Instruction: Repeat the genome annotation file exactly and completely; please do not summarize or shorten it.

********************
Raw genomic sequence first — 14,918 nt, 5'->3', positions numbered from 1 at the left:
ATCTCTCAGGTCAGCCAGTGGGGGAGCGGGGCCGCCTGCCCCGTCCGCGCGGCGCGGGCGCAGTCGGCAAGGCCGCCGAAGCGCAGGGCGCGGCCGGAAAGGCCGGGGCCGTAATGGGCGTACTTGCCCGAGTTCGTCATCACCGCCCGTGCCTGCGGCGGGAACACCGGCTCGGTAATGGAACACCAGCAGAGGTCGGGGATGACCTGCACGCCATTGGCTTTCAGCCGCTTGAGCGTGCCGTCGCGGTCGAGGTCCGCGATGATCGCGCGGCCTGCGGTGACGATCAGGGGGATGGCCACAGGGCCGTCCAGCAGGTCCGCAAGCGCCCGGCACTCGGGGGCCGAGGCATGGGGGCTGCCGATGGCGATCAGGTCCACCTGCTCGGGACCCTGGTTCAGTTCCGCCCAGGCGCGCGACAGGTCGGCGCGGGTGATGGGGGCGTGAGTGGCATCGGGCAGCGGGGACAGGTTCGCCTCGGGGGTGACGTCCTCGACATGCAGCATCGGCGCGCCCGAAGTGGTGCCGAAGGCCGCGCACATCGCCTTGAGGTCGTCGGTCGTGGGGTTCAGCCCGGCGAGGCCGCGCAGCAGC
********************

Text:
Raw genomic sequence first — 14,918 nt, 5'->3', positions numbered from 1 at the left:
ATCTCTCAGGTCAGCCAGTGGGGGAGCGGGGCCGCCTGCCCCGTCCGCGCGGCGCGGGCGCAGTCGGCAAGGCCGCCGAAGCGCAGGGCGCGGCCGGAAAGGCCGGGGCCGTAATGGGCGTACTTGCCCGAGTTCGTCATCACCGCCCGTGCCTGCGGCGGGAACACCGGCTCGGTAATGGAACACCAGCAGAGGTCGGGGATGACCTGCACGCCATTGGCTTTCAGCCGCTTGAGCGTGCCGTCGCGGTCGAGGTCCGCGATGATCGCGCGGCCTGCGGTGACGATCAGGGGGATGGCCACAGGGCCGTCCAGCAGGTCCGCAAGCGCCCGGCACTCGGGGGCCGAGGCATGGGGGCTGCCGATGGCGATCAGGTCCACCTGCTCGGGACCCTGGTTCAGTTCCGCCCAGGCGCGCGACAGGTCGGCGCGGGTGATGGGGGCGTGAGTGGCATCGGGCAGCGGGGACAGGTTCGCCTCGGGGGTGACGTCCTCGACATGCAGCATCGGCGCGCCCGAAGTGGTGCCGAAGGCCGCGCACATCGCCTTGAGGTCGTCGGTCGTGGGGTTCAGCCCGGCGAGGCCGCGCAGCAGC